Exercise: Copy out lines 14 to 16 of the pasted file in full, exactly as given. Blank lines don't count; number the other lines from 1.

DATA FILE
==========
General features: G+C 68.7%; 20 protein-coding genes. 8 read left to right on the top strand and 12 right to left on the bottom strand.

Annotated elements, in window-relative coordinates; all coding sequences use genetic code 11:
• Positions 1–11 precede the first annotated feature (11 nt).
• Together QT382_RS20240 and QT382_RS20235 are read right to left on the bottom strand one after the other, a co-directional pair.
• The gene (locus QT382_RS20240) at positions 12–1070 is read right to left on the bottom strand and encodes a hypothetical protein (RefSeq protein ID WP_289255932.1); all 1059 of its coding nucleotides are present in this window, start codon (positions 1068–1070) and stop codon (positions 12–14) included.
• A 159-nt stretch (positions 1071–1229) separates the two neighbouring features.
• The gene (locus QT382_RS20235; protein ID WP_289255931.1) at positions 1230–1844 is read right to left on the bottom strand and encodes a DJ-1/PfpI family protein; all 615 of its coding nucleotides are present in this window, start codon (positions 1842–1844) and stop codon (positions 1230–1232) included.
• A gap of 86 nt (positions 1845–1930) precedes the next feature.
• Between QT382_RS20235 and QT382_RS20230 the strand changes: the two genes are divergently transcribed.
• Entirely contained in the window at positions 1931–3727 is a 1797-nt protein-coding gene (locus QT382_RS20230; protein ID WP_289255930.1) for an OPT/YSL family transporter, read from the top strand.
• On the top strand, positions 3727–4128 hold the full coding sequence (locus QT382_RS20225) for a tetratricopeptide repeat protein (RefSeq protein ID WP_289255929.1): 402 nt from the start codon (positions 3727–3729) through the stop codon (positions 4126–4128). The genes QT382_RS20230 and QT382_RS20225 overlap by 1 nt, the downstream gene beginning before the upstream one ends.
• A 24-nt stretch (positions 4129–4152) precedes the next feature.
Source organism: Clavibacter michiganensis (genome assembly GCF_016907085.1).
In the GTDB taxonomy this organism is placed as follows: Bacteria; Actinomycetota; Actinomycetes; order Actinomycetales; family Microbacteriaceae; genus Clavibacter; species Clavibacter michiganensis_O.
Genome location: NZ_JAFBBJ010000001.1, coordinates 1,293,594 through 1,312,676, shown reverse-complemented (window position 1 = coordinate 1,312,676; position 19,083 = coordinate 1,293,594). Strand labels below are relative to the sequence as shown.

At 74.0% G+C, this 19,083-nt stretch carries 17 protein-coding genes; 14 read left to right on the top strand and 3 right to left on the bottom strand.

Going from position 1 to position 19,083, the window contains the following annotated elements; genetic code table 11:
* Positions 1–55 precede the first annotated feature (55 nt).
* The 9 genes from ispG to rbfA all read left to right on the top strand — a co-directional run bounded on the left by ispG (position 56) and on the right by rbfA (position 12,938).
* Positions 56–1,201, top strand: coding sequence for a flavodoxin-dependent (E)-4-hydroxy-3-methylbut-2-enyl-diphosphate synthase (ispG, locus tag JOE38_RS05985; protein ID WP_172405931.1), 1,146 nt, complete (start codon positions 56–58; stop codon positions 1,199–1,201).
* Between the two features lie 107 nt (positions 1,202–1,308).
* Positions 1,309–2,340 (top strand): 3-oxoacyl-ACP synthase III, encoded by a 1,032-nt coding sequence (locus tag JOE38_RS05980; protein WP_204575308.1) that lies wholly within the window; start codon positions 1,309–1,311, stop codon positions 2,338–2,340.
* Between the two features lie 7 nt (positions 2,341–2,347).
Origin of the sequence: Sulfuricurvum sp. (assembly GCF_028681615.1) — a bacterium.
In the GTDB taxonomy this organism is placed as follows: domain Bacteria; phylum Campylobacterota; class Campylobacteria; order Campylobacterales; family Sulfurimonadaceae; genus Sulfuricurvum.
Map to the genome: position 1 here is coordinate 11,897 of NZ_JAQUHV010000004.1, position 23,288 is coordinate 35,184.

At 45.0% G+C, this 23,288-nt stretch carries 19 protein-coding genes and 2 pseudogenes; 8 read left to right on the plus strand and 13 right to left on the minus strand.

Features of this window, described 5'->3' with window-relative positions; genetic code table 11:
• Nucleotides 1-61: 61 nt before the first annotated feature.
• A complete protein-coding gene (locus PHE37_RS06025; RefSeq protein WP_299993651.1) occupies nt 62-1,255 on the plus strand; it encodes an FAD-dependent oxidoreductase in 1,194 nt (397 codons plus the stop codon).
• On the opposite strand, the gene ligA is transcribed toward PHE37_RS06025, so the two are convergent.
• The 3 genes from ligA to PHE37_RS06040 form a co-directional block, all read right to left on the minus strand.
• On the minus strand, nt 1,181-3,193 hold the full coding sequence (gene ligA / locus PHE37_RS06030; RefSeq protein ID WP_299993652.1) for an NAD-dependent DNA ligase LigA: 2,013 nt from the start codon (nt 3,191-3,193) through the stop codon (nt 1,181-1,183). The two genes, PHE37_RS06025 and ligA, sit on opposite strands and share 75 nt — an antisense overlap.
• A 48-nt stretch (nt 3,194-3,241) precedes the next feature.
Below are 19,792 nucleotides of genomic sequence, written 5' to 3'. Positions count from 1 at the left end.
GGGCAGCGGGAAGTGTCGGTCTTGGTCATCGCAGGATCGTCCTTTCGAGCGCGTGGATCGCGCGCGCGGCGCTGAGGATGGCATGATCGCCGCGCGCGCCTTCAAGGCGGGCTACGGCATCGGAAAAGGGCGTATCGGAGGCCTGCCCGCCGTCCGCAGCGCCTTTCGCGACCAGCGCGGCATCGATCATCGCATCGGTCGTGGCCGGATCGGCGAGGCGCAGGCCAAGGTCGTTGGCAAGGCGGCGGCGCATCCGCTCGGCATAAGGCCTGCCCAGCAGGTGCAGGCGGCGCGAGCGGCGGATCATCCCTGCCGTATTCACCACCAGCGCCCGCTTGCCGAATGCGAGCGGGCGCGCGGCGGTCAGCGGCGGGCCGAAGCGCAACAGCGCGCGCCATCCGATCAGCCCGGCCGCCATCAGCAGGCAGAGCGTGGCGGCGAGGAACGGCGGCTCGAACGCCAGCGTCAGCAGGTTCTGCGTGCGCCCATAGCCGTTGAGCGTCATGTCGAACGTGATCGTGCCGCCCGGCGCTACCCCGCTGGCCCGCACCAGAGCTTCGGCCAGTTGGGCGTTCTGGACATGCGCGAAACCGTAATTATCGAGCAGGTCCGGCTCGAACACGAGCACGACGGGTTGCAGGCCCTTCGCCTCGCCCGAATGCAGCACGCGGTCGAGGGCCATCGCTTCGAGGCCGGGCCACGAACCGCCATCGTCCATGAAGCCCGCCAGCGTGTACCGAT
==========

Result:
In the GTDB taxonomy this organism is placed as follows: Bacteria; Actinomycetota; Actinomycetes; order Actinomycetales; family Microbacteriaceae; genus Clavibacter; species Clavibacter michiganensis_O.
Genome location: NZ_JAFBBJ010000001.1, coordinates 1,293,594 through 1,312,676, shown reverse-complemented (window position 1 = coordinate 1,312,676; position 19,083 = coordinate 1,293,594). Strand labels below are relative to the sequence as shown.

At 74.0% G+C, this 19,083-nt stretch carries 17 protein-coding genes; 14 read left to right on the top strand and 3 right to left on the bottom strand.